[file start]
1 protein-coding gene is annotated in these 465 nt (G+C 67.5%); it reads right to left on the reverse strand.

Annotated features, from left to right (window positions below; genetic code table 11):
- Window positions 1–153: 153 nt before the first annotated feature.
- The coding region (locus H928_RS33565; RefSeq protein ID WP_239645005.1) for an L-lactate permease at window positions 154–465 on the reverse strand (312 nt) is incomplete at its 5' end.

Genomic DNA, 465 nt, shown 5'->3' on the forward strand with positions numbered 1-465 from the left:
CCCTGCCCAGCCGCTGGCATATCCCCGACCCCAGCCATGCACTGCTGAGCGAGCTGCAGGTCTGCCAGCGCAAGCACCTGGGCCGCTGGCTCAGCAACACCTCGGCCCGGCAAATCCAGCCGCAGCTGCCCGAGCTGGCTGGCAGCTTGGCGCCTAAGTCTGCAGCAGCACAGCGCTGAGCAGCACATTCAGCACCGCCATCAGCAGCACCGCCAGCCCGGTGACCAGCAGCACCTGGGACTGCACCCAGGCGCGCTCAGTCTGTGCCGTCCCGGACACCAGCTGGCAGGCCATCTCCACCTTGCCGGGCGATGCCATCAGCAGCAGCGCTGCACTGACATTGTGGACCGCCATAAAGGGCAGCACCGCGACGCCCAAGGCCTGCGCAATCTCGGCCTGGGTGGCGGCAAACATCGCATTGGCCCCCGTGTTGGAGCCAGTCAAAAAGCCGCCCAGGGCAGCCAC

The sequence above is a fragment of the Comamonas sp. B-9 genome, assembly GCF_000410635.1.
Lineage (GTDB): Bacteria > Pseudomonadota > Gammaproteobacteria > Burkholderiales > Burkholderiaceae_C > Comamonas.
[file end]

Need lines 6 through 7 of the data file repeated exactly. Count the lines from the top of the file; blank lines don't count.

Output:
CCCTGCCCAGCCGCTGGCATATCCCCGACCCCAGCCATGCACTGCTGAGCGAGCTGCAGGTCTGCCAGCGCAAGCACCTGGGCCGCTGGCTCAGCAACACCTCGGCCCGGCAAATCCAGCCGCAGCTGCCCGAGCTGGCTGGCAGCTTGGCGCCTAAGTCTGCAGCAGCACAGCGCTGAGCAGCACATTCAGCACCGCCATCAGCAGCACCGCCAGCCCGGTGACCAGCAGCACCTGGGACTGCACCCAGGCGCGCTCAGTCTGTGCCGTCCCGGACACCAGCTGGCAGGCCATCTCCACCTTGCCGGGCGATGCCATCAGCAGCAGCGCTGCACTGACATTGTGGACCGCCATAAAGGGCAGCACCGCGACGCCCAAGGCCTGCGCAATCTCGGCCTGGGTGGCGGCAAACATCGCATTGGCCCCCGTGTTGGAGCCAGTCAAAAAGCCGCCCAGGGCAGCCAC

The sequence above is a fragment of the Comamonas sp. B-9 genome, assembly GCF_000410635.1.